Magazines are also the part of your gun most likely to fail. The feed lips can get knocked out of alignment. The round on top may not go up the feed ramp because it has taken some damage from being fed into the chamber over and over again. Springs can lose their strength, and base plates can fall off. Carry a spare magazine or two. Same for revolvers. Five or six shots may not be enough, so carry reloads.
I also have additional ammo in my EDC backpack and in my car. In my vehicle there are loaded magazines but more in boxes. A magazine is usually about $25. Having spares is a worthy investment.
13. Color Code Things for Simplicity
When police departments first started allowed women to serve, some departments gave some them 20-gauge shotguns instead of 12-gauge. To tell the guns apart, they painted the stocks on the 20 gauges weapons yellow, just like the 20-gauge shells. What a great idea!
My .300 blackout weapons have coyote tan furniture and use coyote tan magazines. The 5.56 guns and magazines are all black. This helps minimize the chance that I will load a 5.56 round into a .300 or vice versa. I have not done so yet, but I am considering taking a can of coyote tan paint to the ammo cans that hold .300 blackout.
For my Glock magazines, I spray paint the 9mm mags gray because my 9mm has a gray frame. If I were to get a Glock 43X or other single stack Glock, I would spray paint them blue or another color. That way, I won’t try to jam a double stack magazine into a single stack gun or the other way around.
When you are under pressure–whether that’s a sudden need to repel borders or a rush to bug out–you want a simple, visual solution. It’s also easier to yell to someone “Grab the gray magazines” than to explain to them how to determine which ones are 9mm versus .40.
My final piece of advice is to seek training. If you are already well trained, practice. Shoot your guns. Develop your skills. Become more accurate. Then become smooth which will translate into fast. Be able to do a tap-rack-bang drill without taking your eyes off the target. Ditto for reloading. Practice different positions, from behind barricades, and with your off hand. Run 100 yards and then shoot while out of breath. Consider shooting at a few competitions because that is one way to train under pressure. Competition will also point out your weaknesses and those of your weapon.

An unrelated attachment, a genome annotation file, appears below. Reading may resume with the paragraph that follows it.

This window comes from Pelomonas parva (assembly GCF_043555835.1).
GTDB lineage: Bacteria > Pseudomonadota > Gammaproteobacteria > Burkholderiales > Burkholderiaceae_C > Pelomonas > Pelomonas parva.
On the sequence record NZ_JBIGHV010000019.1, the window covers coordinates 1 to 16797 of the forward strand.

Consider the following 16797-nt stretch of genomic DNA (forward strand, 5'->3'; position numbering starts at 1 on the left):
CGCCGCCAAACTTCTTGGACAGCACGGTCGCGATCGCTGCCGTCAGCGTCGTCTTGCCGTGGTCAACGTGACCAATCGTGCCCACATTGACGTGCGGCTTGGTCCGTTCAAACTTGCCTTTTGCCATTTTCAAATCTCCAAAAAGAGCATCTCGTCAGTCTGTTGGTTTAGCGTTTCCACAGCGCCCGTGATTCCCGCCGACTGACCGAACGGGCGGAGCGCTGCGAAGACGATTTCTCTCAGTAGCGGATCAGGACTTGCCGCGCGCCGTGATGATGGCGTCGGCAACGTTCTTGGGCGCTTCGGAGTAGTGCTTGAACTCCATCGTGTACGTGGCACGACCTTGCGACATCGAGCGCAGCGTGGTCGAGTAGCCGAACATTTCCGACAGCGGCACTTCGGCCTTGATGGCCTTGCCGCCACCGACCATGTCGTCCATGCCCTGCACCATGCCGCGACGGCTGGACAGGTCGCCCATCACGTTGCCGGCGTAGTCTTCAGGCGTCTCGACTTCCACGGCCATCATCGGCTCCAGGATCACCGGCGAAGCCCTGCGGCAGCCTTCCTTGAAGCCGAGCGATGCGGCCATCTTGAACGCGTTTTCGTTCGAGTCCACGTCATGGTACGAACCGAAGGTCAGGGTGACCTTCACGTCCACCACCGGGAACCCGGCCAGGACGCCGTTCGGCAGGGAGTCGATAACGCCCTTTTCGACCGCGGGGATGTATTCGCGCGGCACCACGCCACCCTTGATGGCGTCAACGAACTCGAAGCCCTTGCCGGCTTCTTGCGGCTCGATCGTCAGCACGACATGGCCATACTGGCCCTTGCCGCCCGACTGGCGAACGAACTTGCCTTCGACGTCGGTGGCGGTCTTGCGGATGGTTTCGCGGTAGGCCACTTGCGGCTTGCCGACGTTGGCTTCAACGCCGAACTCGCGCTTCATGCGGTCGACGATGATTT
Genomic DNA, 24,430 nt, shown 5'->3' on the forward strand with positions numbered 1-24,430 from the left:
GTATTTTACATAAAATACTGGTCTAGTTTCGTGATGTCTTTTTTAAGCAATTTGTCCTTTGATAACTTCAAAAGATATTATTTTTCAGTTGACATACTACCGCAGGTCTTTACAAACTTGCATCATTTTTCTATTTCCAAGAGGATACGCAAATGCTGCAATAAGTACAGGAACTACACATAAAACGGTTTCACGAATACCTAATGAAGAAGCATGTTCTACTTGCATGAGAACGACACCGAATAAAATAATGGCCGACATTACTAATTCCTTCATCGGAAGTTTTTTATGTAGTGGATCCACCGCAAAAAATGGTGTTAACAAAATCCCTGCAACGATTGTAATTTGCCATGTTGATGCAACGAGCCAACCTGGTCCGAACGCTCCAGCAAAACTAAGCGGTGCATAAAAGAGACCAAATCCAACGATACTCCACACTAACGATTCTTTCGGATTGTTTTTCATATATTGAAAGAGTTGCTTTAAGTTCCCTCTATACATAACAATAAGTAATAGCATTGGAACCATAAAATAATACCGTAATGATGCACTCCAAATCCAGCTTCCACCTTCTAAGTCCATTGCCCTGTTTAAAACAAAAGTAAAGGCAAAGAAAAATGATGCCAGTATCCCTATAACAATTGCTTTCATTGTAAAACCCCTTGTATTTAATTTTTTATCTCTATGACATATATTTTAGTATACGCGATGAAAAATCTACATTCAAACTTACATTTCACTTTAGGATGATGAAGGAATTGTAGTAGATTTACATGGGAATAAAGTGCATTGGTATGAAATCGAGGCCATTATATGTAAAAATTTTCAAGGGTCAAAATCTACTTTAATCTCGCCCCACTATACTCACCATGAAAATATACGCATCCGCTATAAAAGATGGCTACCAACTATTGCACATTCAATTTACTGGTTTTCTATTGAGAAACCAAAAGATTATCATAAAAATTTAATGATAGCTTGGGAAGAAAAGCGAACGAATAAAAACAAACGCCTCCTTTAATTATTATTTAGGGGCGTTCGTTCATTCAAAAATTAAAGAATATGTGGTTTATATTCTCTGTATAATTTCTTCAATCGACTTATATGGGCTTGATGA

Yes, most competition shoots are a game, and it may teach you bad habits, but you can also learn techniques that might benefit you in the field. Watch the better shooters, especially how they shoot on the move.
You can also dry fire. This will polish your trigger skills. Just check and double check your gun is empty.
If you have a .22LR conversion kit for your gun, use it to practice without buying full price ammo. When my daughter first used an AR-15, I started her out on one with a CMMG 22LR conversion kit in it. It helped her build confidence and familiarity before we switched to the full-power rounds.
You want to reach the point where your gun handling and shooting is natural and automatic, where you can do it without fail without thinking about it. Some practice until they get it right; you want to practice until you can’t get it wrong.
They way things are going, you will probably need weapons, ammo, and skill. Without training, the first two won’t do you much good.